# Thread: Determine a rule for each table of values.

1. ## Determine a rule for each table of values.

x,y
1, -2
2,-1
3,0
4,1
5,2

rule: y=x-3

x,y
-2,8
-1,5
0,4
1,5
2,8

rule: _____

x,y
-3,-13
-2,-9
-1,-5
0,-1
1,3

rule: _____

Help? Thanks!

2. Originally Posted by nathan02079

x,y
-2,8
-1,5
0,4
1,5
2,8

rule: _____
by inspection, y = x^2 + 4

x,y
-3,-13
-2,-9
-1,-5
0,-1
1,3

rule: _____
by inspection, y = 4x - 1

i can tell you what i thought about, but it was not really a mathematically rigorous process

3. "i can tell you what i thought about, but it was not really a mathematically rigorous process"

4. Originally Posted by nathan02079
"i can tell you what i thought about, but it was not really a mathematically rigorous process"

as i said, this is not sure to get you the answer with things like this, i just lucked out. it is better to think of things this way before i went into the real mathematical process, which can get complicated computation-wise.

i looked at the 0's first. in the first problem, 0 --> 4. so i assume y = (some manipulation of x) + 4.

so then i subtracted 4 from all the other y-values, and tried to figure out what i would do to x to get them. i thought about multiplying by a negative number to make it positive, since all the negative numbers went to positive, but it did not work for all. so then i thought of squaring. and it worked!

same for the second. i saw 0 --> -1, so i thought y = f(x) - 1. after playing around a bit, 4x was the obvious choice

sorry i can't explain more, but i'm in a rush...

5. Originally Posted by Jhevon
as i said, this is not sure to get you the answer with things like this, i just lucked out. it is better to think of things this way before i went into the real mathematical process, which can get complicated computation-wise.

i looked at the 0's first. in the first problem, 0 --> 4. so i assume y = (some manipulation of x) + 4.

so then i subtracted 4 from all the other y-values, and tried to figure out what i would do to x to get them. i thought about multiplying by a negative number to make it positive, since all the negative numbers went to positive, but it did not work for all. so then i thought of squaring. and it worked!

same for the second. i saw 0 --> -1, so i thought y = f(x) - 1. after playing around a bit, 4x was the obvious choice

sorry i can't explain more, but i'm in a rush...
hmmm....never thought about working it backwards before...lol i knew it was something to do with the 0. Thanks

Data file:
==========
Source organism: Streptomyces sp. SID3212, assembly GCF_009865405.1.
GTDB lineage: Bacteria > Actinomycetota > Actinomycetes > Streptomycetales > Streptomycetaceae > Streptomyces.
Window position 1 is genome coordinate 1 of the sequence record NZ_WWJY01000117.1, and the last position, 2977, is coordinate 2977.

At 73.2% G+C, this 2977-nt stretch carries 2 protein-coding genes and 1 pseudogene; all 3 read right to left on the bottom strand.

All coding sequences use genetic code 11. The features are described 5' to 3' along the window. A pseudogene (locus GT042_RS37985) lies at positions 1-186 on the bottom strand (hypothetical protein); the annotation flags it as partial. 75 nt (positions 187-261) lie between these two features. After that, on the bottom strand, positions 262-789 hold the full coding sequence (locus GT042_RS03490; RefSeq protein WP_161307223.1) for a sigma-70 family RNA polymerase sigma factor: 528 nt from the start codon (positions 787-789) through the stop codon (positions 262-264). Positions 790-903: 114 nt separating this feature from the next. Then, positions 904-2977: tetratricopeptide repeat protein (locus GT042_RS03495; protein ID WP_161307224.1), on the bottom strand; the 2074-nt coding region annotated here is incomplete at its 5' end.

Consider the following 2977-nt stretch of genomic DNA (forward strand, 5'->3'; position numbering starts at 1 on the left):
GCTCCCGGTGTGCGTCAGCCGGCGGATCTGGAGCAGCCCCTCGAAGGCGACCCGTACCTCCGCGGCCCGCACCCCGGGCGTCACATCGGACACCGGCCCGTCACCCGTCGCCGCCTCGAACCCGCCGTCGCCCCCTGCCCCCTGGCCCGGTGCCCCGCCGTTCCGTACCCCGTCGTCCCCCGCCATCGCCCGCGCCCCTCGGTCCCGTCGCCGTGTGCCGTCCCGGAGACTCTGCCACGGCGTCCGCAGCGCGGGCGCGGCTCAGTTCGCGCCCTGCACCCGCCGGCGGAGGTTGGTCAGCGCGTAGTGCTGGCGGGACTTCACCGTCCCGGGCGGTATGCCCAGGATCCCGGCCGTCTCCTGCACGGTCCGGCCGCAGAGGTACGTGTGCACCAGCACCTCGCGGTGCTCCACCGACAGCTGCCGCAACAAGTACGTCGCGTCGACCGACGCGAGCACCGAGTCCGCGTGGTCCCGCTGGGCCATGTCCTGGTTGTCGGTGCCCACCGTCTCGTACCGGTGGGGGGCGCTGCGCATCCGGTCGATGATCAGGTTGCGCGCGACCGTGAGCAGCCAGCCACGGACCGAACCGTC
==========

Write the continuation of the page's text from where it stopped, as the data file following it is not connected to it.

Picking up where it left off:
6. Hello, nathan02079!

I'll do the easier one first . . .

$\displaystyle \begin{array}{c|c} x&y \\ \hline \text{-}3&\text{-}13 \\ \text{-}2&\text{-}9 \\ \text{-}1&\text{-}5 \\ 0&\text{-}1 \\ 1&3 \end{array}$
Take the difference of consecutive values of $\displaystyle y.$

$\displaystyle \begin{array}{cccccccccc}\text{y-value} &-13 & & -9 & & -5 & & -1 & & 3 \\ \text{1st diff.} && +4 & & +4 & & +4 & & +4\end{array}$

The first differences are constant.
. . Hence, the function is of the first degree (linear).

The general linear function is: .$\displaystyle f(n) \:=\:an + b$

Use any two values from the table to set up a system of equations.

. . $\displaystyle \begin{array}{ccccccc}f(0) = \text{-}1: &a(0) + b \:=\:\text{-}1 & \Rightarrow & b \:=\:\text{-}1 \\ f(1) = 3: & a(1) + b \:=\:3 & \Rightarrow & a + b \:=\:3 \end{array}$

Hence: .$\displaystyle a \,=\,4,\;b\,=\,-1$

Therefore: .$\displaystyle \boxed{f(n) \:=\:4n-1}$

$\displaystyle \begin{array}{c|c} x&y \\ \hline \text{-}2&8 \\ \text{-}1&5 \\ 0&4 \\1&5 \\ 2&8 \end{array}$
Take consecutive differences, then the differences of the differences.

. . $\displaystyle \begin{array}{cccccccccc}\text{y-value} &8 & & 5 & & 4 & & 5 & & 8 \\ \text{1st diff.} & & -3 & & -1 & & +1 & & +3 \\ \text{2nd diff.} & & & +2 & & +2 & & +2 \end{array}$

The second differences are constant.
. . Hence, the function is of the second degree (quadratic).

The general quadratic function is: .$\displaystyle f(n) \:=\:an^2 + bn + c$

Use any three values from the table to set up a system of equations.

. . $\displaystyle \begin{array}{ccccccc}f(\text{-}1) = 5: & a(\text{-}1)^2+b(\text{-}1)+c \:=\:5 & \Rightarrow & a - b + c \:=\:5 & {\color{blue}[1]}\\ f(0) = 4: & a\!\cdot\!0^2 + b\!\cdot\!0 + c \:=\:4 & \Rightarrow & c = 4 & {\color{blue}[2]}\\ f(1) = 5: & a\!\cdot\!1^2 + b\!\cdot\!1 + c \:=\:5 & \Rightarrow & a + b + c \:=\:5 & {\color{blue}[3]}\end{array}$

Then [1] and [3] become: .$\displaystyle \begin{array}{cccc}a - b + 4 \:=\:5 & \Rightarrow & a - b \:=\:1 & {\color{blue}[4]}\\ a + b + 4 \:=\:5 & \Rightarrow & a + b \:=\:1 & {\color{blue}[5]}\end{array}$

Add [4] and [5]: .$\displaystyle 2a \:=\:2\quad\Rightarrow\quad a \:=\:1 \quad\Rightarrow\quad b \:=\:0$

Therefore: .$\displaystyle \boxed{f(n) \:=\:n^2 + 4}$